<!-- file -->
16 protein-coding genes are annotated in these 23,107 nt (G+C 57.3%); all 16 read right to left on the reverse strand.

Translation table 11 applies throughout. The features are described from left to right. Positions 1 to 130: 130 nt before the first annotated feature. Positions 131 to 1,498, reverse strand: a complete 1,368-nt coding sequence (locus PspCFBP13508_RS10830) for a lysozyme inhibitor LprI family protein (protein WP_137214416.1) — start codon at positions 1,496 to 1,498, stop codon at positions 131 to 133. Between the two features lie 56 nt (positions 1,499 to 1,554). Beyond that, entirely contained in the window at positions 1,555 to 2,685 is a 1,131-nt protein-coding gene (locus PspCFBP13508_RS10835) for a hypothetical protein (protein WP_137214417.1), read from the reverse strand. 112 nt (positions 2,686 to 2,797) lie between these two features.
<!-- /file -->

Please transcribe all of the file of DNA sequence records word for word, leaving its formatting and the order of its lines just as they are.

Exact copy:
16 protein-coding genes are annotated in these 23,107 nt (G+C 57.3%); all 16 read right to left on the reverse strand.

Translation table 11 applies throughout. The features are described from left to right. Positions 1 to 130: 130 nt before the first annotated feature. Positions 131 to 1,498, reverse strand: a complete 1,368-nt coding sequence (locus PspCFBP13508_RS10830) for a lysozyme inhibitor LprI family protein (protein WP_137214416.1) — start codon at positions 1,496 to 1,498, stop codon at positions 131 to 133. Between the two features lie 56 nt (positions 1,499 to 1,554). Beyond that, entirely contained in the window at positions 1,555 to 2,685 is a 1,131-nt protein-coding gene (locus PspCFBP13508_RS10835) for a hypothetical protein (protein WP_137214417.1), read from the reverse strand. 112 nt (positions 2,686 to 2,797) lie between these two features.